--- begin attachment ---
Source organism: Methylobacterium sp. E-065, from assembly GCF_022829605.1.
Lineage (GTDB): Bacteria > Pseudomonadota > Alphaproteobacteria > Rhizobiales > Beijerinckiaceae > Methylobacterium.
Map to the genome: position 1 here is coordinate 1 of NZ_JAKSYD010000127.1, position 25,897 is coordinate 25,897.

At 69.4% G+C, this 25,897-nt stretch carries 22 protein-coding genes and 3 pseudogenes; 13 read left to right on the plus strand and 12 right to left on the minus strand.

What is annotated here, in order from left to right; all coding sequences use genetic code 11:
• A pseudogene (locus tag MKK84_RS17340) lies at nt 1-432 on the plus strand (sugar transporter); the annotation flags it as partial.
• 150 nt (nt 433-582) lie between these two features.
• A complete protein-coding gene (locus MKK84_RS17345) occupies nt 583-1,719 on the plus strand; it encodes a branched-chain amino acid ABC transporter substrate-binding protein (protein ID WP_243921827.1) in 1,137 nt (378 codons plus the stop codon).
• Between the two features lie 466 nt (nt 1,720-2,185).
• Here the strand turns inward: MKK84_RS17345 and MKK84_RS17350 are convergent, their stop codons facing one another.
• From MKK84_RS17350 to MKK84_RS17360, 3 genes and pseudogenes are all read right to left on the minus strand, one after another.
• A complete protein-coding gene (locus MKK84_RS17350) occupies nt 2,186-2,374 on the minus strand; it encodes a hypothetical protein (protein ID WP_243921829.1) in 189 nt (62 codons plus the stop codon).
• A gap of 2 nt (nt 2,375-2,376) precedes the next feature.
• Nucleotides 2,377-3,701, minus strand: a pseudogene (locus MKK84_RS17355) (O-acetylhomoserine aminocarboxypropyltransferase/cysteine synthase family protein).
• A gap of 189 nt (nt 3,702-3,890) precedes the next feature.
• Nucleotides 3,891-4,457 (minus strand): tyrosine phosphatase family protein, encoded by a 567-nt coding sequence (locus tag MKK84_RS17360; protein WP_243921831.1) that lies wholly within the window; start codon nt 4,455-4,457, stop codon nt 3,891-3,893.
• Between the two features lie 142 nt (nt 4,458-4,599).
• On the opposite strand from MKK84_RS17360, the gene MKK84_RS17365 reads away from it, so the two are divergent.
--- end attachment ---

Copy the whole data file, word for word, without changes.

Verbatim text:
Source organism: Methylobacterium sp. E-065, from assembly GCF_022829605.1.
Lineage (GTDB): Bacteria > Pseudomonadota > Alphaproteobacteria > Rhizobiales > Beijerinckiaceae > Methylobacterium.
Map to the genome: position 1 here is coordinate 1 of NZ_JAKSYD010000127.1, position 25,897 is coordinate 25,897.

At 69.4% G+C, this 25,897-nt stretch carries 22 protein-coding genes and 3 pseudogenes; 13 read left to right on the plus strand and 12 right to left on the minus strand.

What is annotated here, in order from left to right; all coding sequences use genetic code 11:
• A pseudogene (locus tag MKK84_RS17340) lies at nt 1-432 on the plus strand (sugar transporter); the annotation flags it as partial.
• 150 nt (nt 433-582) lie between these two features.
• A complete protein-coding gene (locus MKK84_RS17345) occupies nt 583-1,719 on the plus strand; it encodes a branched-chain amino acid ABC transporter substrate-binding protein (protein ID WP_243921827.1) in 1,137 nt (378 codons plus the stop codon).
• Between the two features lie 466 nt (nt 1,720-2,185).
• Here the strand turns inward: MKK84_RS17345 and MKK84_RS17350 are convergent, their stop codons facing one another.
• From MKK84_RS17350 to MKK84_RS17360, 3 genes and pseudogenes are all read right to left on the minus strand, one after another.
• A complete protein-coding gene (locus MKK84_RS17350) occupies nt 2,186-2,374 on the minus strand; it encodes a hypothetical protein (protein ID WP_243921829.1) in 189 nt (62 codons plus the stop codon).
• A gap of 2 nt (nt 2,375-2,376) precedes the next feature.
• Nucleotides 2,377-3,701, minus strand: a pseudogene (locus MKK84_RS17355) (O-acetylhomoserine aminocarboxypropyltransferase/cysteine synthase family protein).
• A gap of 189 nt (nt 3,702-3,890) precedes the next feature.
• Nucleotides 3,891-4,457 (minus strand): tyrosine phosphatase family protein, encoded by a 567-nt coding sequence (locus tag MKK84_RS17360; protein WP_243921831.1) that lies wholly within the window; start codon nt 4,455-4,457, stop codon nt 3,891-3,893.
• Between the two features lie 142 nt (nt 4,458-4,599).
• On the opposite strand from MKK84_RS17360, the gene MKK84_RS17365 reads away from it, so the two are divergent.